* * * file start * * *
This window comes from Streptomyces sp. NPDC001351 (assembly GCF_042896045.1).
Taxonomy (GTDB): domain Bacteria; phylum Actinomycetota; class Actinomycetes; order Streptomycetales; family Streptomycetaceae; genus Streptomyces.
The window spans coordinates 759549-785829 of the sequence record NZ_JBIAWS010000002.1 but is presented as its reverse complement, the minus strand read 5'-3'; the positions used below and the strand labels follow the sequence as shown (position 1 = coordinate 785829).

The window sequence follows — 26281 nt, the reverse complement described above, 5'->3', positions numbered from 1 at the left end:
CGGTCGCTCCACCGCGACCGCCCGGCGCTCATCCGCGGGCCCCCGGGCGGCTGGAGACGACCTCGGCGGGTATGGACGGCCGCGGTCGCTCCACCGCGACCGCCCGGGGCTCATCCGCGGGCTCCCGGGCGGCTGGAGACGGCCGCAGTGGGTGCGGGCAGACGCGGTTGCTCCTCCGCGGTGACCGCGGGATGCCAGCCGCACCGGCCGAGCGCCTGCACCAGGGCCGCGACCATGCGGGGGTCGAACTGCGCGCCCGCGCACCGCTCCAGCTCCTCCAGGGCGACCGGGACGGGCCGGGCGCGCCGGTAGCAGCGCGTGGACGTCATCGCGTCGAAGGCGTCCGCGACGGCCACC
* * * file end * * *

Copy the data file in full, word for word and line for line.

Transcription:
This window comes from Streptomyces sp. NPDC001351 (assembly GCF_042896045.1).
Taxonomy (GTDB): domain Bacteria; phylum Actinomycetota; class Actinomycetes; order Streptomycetales; family Streptomycetaceae; genus Streptomyces.
The window spans coordinates 759549-785829 of the sequence record NZ_JBIAWS010000002.1 but is presented as its reverse complement, the minus strand read 5'-3'; the positions used below and the strand labels follow the sequence as shown (position 1 = coordinate 785829).

The window sequence follows — 26281 nt, the reverse complement described above, 5'->3', positions numbered from 1 at the left end:
CGGTCGCTCCACCGCGACCGCCCGGCGCTCATCCGCGGGCCCCCGGGCGGCTGGAGACGACCTCGGCGGGTATGGACGGCCGCGGTCGCTCCACCGCGACCGCCCGGGGCTCATCCGCGGGCTCCCGGGCGGCTGGAGACGGCCGCAGTGGGTGCGGGCAGACGCGGTTGCTCCTCCGCGGTGACCGCGGGATGCCAGCCGCACCGGCCGAGCGCCTGCACCAGGGCCGCGACCATGCGGGGGTCGAACTGCGCGCCCGCGCACCGCTCCAGCTCCTCCAGGGCGACCGGGACGGGCCGGGCGCGCCGGTAGCAGCGCGTGGACGTCATCGCGTCGAAGGCGTCCGCGACGGCCACC